remember when finally one of your friends could dunk a basketball, and it was a big deal, and when it happened, the word got around and before you know it, that friend were dunking for everyone? i remember when i saw one of my teammates dunked when i was a freshman in high school, and then i remember when i dunked a year later or so - and it was a big deal for my non-basketball playing friends.
well, the reason i'm bringing this up is because it really wasn't a big deal.
that's why the more i hear about candace parker dunking in a game, the more i don't understand why it's a big deal. she's 6'4" and she plays for tennessee and the dunk was crappy. i'm a 5'11" white guy. hers looked much like one of mine.
that's a guy's point of view. when it's exciting for someone 6'4" to dunk, then it doesn't say much for the rest of the game. it's highlighting something you can see in any playground at any time.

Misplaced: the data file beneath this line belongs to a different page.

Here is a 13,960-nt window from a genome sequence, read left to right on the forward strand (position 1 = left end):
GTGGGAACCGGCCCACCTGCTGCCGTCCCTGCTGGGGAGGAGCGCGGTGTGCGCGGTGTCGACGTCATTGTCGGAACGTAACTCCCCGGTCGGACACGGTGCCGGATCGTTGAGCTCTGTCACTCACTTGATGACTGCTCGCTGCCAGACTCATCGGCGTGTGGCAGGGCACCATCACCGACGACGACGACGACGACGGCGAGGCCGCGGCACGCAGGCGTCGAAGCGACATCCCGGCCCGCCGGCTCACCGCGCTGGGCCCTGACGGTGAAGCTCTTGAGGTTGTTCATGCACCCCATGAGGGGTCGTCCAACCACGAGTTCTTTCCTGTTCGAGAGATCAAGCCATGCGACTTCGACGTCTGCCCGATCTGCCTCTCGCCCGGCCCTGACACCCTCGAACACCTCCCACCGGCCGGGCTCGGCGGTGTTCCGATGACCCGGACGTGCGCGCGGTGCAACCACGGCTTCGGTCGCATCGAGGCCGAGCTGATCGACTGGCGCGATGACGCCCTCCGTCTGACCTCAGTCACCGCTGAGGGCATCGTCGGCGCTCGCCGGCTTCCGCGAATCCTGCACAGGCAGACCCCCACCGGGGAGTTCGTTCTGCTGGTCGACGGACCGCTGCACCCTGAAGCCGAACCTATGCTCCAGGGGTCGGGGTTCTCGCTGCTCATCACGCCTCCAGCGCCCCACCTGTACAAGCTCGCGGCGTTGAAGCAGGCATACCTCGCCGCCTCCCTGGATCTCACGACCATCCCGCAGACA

which brings me to the point of this post (finally): judging by the media buy and the tone of their ads, women's basketball seems to be targeting men, trying to get a new audience to watch their game, a more corporate audience.
i think the dunk hurts the effort.
there's much to like about women's basketball - mostly about how it's a great role model for young girls everywhere, the fundamental play, the teamwork, etc. those are their strengths, the things it has over the nba. that's how it should be marketed.
you're not going to a women's game to see candace parker barely dunk. it's a big deal for women and young girls everywhere. but it ain't bringing any men to the game.
it's just the more it's pointed up, the more you realize how unspectacular it is, which means that the more you compare it, the lesser it seems.
i think, if you're gonna talk to men, you gotta point out that she had 26 points in 26 minutes, and added five rebounds, a career-high seven assists, four blocks and two steals.
now that is impressive to anyone.